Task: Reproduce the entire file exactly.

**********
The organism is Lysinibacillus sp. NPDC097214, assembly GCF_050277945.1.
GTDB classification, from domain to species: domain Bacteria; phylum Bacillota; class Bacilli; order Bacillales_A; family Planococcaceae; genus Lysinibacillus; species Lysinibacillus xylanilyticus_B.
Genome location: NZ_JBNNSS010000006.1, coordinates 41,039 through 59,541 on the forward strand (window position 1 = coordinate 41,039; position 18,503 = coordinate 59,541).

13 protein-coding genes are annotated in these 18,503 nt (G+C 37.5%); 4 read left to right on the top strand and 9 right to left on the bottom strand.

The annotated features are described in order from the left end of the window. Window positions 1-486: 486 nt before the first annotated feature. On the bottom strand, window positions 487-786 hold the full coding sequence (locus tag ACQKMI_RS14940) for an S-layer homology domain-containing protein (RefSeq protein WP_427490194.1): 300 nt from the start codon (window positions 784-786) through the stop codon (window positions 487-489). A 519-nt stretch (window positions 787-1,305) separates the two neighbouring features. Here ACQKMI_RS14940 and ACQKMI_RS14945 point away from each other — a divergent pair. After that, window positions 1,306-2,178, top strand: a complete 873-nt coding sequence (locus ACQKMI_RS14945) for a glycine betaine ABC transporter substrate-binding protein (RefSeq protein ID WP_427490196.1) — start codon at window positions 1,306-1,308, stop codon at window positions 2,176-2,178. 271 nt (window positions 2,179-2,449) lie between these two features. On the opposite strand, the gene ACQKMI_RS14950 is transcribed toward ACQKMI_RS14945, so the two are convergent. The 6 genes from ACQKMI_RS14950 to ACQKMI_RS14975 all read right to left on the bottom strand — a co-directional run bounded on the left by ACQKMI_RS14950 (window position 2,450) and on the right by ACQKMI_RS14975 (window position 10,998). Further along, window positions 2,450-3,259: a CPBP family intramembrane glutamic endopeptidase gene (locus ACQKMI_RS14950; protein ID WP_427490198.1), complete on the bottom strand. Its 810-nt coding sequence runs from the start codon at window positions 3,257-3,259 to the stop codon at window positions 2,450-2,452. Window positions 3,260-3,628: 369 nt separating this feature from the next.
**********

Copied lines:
The organism is Lysinibacillus sp. NPDC097214, assembly GCF_050277945.1.
GTDB classification, from domain to species: domain Bacteria; phylum Bacillota; class Bacilli; order Bacillales_A; family Planococcaceae; genus Lysinibacillus; species Lysinibacillus xylanilyticus_B.
Genome location: NZ_JBNNSS010000006.1, coordinates 41,039 through 59,541 on the forward strand (window position 1 = coordinate 41,039; position 18,503 = coordinate 59,541).

13 protein-coding genes are annotated in these 18,503 nt (G+C 37.5%); 4 read left to right on the top strand and 9 right to left on the bottom strand.

The annotated features are described in order from the left end of the window. Window positions 1-486: 486 nt before the first annotated feature. On the bottom strand, window positions 487-786 hold the full coding sequence (locus tag ACQKMI_RS14940) for an S-layer homology domain-containing protein (RefSeq protein WP_427490194.1): 300 nt from the start codon (window positions 784-786) through the stop codon (window positions 487-489). A 519-nt stretch (window positions 787-1,305) separates the two neighbouring features. Here ACQKMI_RS14940 and ACQKMI_RS14945 point away from each other — a divergent pair. After that, window positions 1,306-2,178, top strand: a complete 873-nt coding sequence (locus ACQKMI_RS14945) for a glycine betaine ABC transporter substrate-binding protein (RefSeq protein ID WP_427490196.1) — start codon at window positions 1,306-1,308, stop codon at window positions 2,176-2,178. 271 nt (window positions 2,179-2,449) lie between these two features. On the opposite strand, the gene ACQKMI_RS14950 is transcribed toward ACQKMI_RS14945, so the two are convergent. The 6 genes from ACQKMI_RS14950 to ACQKMI_RS14975 all read right to left on the bottom strand — a co-directional run bounded on the left by ACQKMI_RS14950 (window position 2,450) and on the right by ACQKMI_RS14975 (window position 10,998). Further along, window positions 2,450-3,259: a CPBP family intramembrane glutamic endopeptidase gene (locus ACQKMI_RS14950; protein ID WP_427490198.1), complete on the bottom strand. Its 810-nt coding sequence runs from the start codon at window positions 3,257-3,259 to the stop codon at window positions 2,450-2,452. Window positions 3,260-3,628: 369 nt separating this feature from the next.